A Singapore Lesson for Valentine’s Day

February 3, 2012 Updated: October 1, 2015
Only a kind women that would give water to the camels was going to become Isaacs wife. Picture taken on January 27, 2012 in Cairo, Egypt.
Only a kind women that would give water to the camels was going to become Isaacs wife. Picture taken on January 27, 2012 in Cairo, Egypt.

During a trip to Australia via India and Thailand several years ago, I stopped over in Singapore, and in doing so realised the true meaning of the Valentine message.

Singapore is a steaming city-state of some five million ethnic Malays, Chinese and Indians with a generous helping of western expatriates, and I had thought the sights and smells of the ‘Lion City’ would have been the perfect adieu to Asia. I thought it would provide a new adventure, teaching me some valuable lesson in life that I had failed to see, and providing me with the feeling that Holden Caulfield called “some kind of a good-by”. But Singapore was a disappointment. 

The definitive characteristic of Singapore for me was its sterility: an oily cleanliness, like a machine that was worked hard but maintained in prime condition. I had left the warmth and chaos of India, and the lush greenness and smiling faces of Thailand for the Asian equivalent of a doctor’s surgery.

Though my low-budget hostel was shabby, every surface shone from dedicated scrubbing. The bathroom floor, moistened by showering backpackers, never dried out during the humidity of the day, but it was spotless. Even the markets of Chinatown were orderly and clean, and the hubbub restrained. 

This restraint is assured, I learned, by a conservative ethos running throughout Singaporean society. Focussed on stability, the country is regulated by strict laws coupled with severe punishments – the death sentence for drug smuggling, for example, or the prohibition of…chewing gum. Littering, especially of the sticky kind, is a serious offence. Once a centre of global and local trade, the economy is now based on financial services, and Singaporeans are quite wealthy and enjoy a high standard of living. But apart from a small number in parks and bars, I only saw Singaporeans doing two things – working and shopping.

Shopping ’til you dropped seemed the social ritual of the young, which they performed in vast numbers in enormous shopping malls in the evenings. Cold despite the crushing heat, strongly secular and consumerist, downtown life seemed a hamster’s wheel in an immaculate cage. After a few days it even became depressing, so much so that, two days later, I rejoiced at a sight so common in other lands: a takeaway bag and paper cup from McDonald’s, abandoned as litter on the footpath. The first litter I had seen in Singapore, it seemed almost an act of civil disobedience, something Winston Smith in Orwell’s Nineteen Eighty-Four would have approved of.

So I felt, as I sat in the departures lounge the next day, as if I had missed an opportunity, or failed to learn something Singapore had to teach. I picked up a forgotten newspaper that lay on the airport lounger beside me, and an article caught my eye. The title promised Singaporean women how to find “The One”; the man of their dreams. Whatever their values, it seemed Singaporeans were actually concerned with the same problems as elsewhere.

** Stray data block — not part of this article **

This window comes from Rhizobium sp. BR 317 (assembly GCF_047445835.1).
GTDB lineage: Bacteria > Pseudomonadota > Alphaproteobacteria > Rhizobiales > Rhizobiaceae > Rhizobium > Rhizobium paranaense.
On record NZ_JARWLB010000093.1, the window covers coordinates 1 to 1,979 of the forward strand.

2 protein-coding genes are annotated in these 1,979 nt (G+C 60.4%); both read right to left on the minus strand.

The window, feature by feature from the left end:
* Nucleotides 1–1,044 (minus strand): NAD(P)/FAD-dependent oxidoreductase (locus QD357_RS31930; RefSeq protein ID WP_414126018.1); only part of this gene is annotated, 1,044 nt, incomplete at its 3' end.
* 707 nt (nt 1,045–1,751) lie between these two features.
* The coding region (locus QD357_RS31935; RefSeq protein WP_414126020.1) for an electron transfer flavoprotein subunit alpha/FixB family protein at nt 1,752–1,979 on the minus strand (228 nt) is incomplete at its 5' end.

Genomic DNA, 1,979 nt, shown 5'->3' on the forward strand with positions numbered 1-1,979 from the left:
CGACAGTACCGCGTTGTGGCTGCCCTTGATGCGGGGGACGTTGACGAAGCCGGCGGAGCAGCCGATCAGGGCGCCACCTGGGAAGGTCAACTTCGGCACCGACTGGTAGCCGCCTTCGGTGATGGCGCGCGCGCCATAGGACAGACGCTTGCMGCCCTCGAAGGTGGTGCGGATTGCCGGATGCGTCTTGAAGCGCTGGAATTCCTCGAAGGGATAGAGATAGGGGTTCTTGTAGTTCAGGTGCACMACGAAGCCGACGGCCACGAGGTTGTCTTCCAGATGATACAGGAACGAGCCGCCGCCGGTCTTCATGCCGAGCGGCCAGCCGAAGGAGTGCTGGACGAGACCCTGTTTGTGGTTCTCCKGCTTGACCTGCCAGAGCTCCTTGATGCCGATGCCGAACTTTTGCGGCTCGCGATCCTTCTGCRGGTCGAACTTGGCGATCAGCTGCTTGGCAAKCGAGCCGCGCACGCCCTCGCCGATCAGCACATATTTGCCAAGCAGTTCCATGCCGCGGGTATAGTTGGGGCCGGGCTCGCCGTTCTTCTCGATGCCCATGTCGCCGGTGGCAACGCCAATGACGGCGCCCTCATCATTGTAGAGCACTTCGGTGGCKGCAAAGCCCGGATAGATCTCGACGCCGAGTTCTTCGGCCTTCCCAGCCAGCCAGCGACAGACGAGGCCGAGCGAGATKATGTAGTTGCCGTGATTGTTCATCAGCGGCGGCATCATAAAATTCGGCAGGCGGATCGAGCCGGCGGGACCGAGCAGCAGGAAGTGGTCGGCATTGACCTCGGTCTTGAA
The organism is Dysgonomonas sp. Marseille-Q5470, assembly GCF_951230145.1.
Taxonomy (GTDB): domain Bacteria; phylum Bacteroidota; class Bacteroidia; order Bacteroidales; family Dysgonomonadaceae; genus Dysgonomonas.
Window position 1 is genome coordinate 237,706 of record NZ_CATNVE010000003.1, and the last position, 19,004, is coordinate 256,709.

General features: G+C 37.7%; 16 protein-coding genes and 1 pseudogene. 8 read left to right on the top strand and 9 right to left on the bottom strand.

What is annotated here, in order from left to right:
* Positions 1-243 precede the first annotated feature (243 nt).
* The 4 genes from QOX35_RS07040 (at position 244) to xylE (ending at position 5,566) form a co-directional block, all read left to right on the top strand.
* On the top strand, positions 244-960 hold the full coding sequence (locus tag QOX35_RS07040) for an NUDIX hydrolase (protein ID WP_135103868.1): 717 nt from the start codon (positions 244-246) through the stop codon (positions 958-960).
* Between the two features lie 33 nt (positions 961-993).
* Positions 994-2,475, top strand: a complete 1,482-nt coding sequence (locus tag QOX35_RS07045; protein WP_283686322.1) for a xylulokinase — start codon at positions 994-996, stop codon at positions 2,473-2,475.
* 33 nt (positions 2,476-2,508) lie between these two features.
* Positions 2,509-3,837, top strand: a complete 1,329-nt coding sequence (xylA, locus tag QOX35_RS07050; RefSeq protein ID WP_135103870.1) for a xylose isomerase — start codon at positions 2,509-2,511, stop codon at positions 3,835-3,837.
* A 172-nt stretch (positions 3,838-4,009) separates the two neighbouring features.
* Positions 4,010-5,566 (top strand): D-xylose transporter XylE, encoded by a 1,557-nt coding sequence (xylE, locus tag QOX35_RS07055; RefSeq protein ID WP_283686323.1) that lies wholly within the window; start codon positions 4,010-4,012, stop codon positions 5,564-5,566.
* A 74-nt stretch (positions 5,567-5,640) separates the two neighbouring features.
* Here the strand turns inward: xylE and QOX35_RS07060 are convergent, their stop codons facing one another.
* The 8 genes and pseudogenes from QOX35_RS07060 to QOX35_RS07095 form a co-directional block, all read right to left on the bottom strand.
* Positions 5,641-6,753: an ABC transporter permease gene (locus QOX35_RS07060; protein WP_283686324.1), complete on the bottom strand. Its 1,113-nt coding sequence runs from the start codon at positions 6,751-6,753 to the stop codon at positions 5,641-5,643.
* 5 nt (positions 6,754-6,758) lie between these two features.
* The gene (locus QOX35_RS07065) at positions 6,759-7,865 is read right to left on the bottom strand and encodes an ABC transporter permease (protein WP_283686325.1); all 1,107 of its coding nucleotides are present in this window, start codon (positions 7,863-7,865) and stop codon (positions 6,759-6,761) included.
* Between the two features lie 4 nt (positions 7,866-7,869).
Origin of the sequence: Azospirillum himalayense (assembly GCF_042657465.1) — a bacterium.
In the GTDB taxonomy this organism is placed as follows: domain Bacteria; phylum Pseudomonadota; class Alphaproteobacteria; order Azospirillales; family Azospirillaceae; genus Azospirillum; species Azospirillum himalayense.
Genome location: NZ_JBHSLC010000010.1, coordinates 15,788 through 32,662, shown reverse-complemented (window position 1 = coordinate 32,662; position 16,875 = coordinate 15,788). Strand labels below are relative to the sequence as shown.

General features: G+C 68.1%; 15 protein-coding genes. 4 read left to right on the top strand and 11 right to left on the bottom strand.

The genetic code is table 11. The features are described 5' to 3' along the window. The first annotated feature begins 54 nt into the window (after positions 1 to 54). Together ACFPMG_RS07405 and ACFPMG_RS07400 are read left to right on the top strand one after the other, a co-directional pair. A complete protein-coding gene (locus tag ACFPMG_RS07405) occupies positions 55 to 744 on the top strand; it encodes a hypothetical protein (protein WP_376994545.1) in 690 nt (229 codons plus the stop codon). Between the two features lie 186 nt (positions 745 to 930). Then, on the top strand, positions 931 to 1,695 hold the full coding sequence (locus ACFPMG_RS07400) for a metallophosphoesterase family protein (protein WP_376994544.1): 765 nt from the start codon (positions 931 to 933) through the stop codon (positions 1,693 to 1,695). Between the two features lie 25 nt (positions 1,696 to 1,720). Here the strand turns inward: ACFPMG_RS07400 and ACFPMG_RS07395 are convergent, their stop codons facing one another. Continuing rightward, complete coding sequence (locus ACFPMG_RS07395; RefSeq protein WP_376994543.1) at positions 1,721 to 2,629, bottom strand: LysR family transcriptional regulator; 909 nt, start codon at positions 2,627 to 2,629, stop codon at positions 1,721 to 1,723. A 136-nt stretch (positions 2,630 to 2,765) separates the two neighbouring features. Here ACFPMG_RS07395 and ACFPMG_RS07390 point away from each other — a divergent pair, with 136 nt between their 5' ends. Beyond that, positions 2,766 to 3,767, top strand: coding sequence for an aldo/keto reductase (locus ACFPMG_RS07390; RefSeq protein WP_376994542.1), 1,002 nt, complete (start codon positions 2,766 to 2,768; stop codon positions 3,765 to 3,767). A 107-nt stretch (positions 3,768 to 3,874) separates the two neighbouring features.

The article drew on an ancient story from the Bible, that of Rebekkah. The story recounts that Abraham had decided to find a wife for his son, Isaac, and despatched a trusted elder to find the right girl. According to the article, the elder had set off into the desert with his camels without knowing what exactly he was looking for. A girl of beauty? Of appropriate lineage? In a moment of clarity, he realised that if he could find a woman who would not just give him something to drink, but water his camels as well, he would have found a good match for Isaac. After wandering fruitlessly for many weeks, he arrived at a well in the evening, where a beautiful young girl was drawing water. Asking her for a dipper of water to quench his thirst, she gave him to drink before offering to water his camels. That was her parent’s house on the hill, she said, and he was welcome to have something to eat, and to stay with them for the night if he wished. Moved by her extraordinary compassion toward a complete stranger, he accepted, and after telling her parents of his mission, he brought Rebecca back with him to become Isaac’s wife.

“What is the rarest of human qualities in the world of today?” asked the writer. “It is kindness.”

The article urged readers to look beyond beauty, wealth and other superficial measures and to look at the heart of the other. “The next time a man takes you to dinner,” it said, “pay less attention to how he treats you, and more to how he treats your waitress.” To find someone to spend your life with who is truly kind and giving is to be fortunate beyond measure, it said, and to recognise them is to be wise.

I boarded my plane with a grin, eager to use this advice to the full, and find a girl like Rebecca. As time passed, I realised that kindness is a characteristic that sets good people apart from all others, whatever their relationship to us.

Because I believe in destiny, I later realised that, if we are searching for someone, they are certainly searching for us too. We can make their search a lot easier if we are kind ourselves. If our every thought and deed is one of kindness, it will be seen. It will be appreciated. And someone who knows to value kindness will be moved by it. And “The One” will find you.

Sometimes you have to travel half-way around the world to learn the simplest and most fundamental of life’s lessons. 

Thank you, Singapore.

 

Views expressed in this article are the opinions of the author and do not necessarily reflect the views of The Epoch Times.